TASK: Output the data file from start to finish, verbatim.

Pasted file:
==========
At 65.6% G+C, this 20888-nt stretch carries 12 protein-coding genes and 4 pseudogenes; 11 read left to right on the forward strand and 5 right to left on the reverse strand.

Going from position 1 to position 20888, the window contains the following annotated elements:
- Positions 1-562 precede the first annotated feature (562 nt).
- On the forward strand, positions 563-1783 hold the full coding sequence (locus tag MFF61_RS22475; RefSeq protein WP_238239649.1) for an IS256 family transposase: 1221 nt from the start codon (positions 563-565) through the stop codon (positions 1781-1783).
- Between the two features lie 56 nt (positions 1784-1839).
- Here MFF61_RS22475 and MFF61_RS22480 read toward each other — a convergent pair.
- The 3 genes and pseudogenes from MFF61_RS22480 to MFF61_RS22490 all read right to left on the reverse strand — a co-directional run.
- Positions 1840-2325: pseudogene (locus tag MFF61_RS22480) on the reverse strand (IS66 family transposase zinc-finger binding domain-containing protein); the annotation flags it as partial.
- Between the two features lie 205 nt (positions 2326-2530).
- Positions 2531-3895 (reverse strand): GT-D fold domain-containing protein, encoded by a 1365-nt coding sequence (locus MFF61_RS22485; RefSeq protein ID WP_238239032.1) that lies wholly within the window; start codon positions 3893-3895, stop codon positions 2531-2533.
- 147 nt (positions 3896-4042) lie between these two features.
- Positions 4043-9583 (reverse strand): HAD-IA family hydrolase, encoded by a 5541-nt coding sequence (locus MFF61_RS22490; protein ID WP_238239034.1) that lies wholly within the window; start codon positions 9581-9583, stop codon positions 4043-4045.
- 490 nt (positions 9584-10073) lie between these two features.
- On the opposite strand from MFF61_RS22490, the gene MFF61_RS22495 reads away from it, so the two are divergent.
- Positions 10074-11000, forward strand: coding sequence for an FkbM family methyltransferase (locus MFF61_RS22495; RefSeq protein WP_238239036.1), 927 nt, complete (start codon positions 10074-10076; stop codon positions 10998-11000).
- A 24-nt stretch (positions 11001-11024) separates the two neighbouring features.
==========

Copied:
At 65.6% G+C, this 20888-nt stretch carries 12 protein-coding genes and 4 pseudogenes; 11 read left to right on the forward strand and 5 right to left on the reverse strand.

Going from position 1 to position 20888, the window contains the following annotated elements:
- Positions 1-562 precede the first annotated feature (562 nt).
- On the forward strand, positions 563-1783 hold the full coding sequence (locus tag MFF61_RS22475; RefSeq protein WP_238239649.1) for an IS256 family transposase: 1221 nt from the start codon (positions 563-565) through the stop codon (positions 1781-1783).
- Between the two features lie 56 nt (positions 1784-1839).
- Here MFF61_RS22475 and MFF61_RS22480 read toward each other — a convergent pair.
- The 3 genes and pseudogenes from MFF61_RS22480 to MFF61_RS22490 all read right to left on the reverse strand — a co-directional run.
- Positions 1840-2325: pseudogene (locus tag MFF61_RS22480) on the reverse strand (IS66 family transposase zinc-finger binding domain-containing protein); the annotation flags it as partial.
- Between the two features lie 205 nt (positions 2326-2530).
- Positions 2531-3895 (reverse strand): GT-D fold domain-containing protein, encoded by a 1365-nt coding sequence (locus MFF61_RS22485; RefSeq protein ID WP_238239032.1) that lies wholly within the window; start codon positions 3893-3895, stop codon positions 2531-2533.
- 147 nt (positions 3896-4042) lie between these two features.
- Positions 4043-9583 (reverse strand): HAD-IA family hydrolase, encoded by a 5541-nt coding sequence (locus MFF61_RS22490; protein ID WP_238239034.1) that lies wholly within the window; start codon positions 9581-9583, stop codon positions 4043-4045.
- 490 nt (positions 9584-10073) lie between these two features.
- On the opposite strand from MFF61_RS22490, the gene MFF61_RS22495 reads away from it, so the two are divergent.
- Positions 10074-11000, forward strand: coding sequence for an FkbM family methyltransferase (locus MFF61_RS22495; RefSeq protein WP_238239036.1), 927 nt, complete (start codon positions 10074-10076; stop codon positions 10998-11000).
- A 24-nt stretch (positions 11001-11024) separates the two neighbouring features.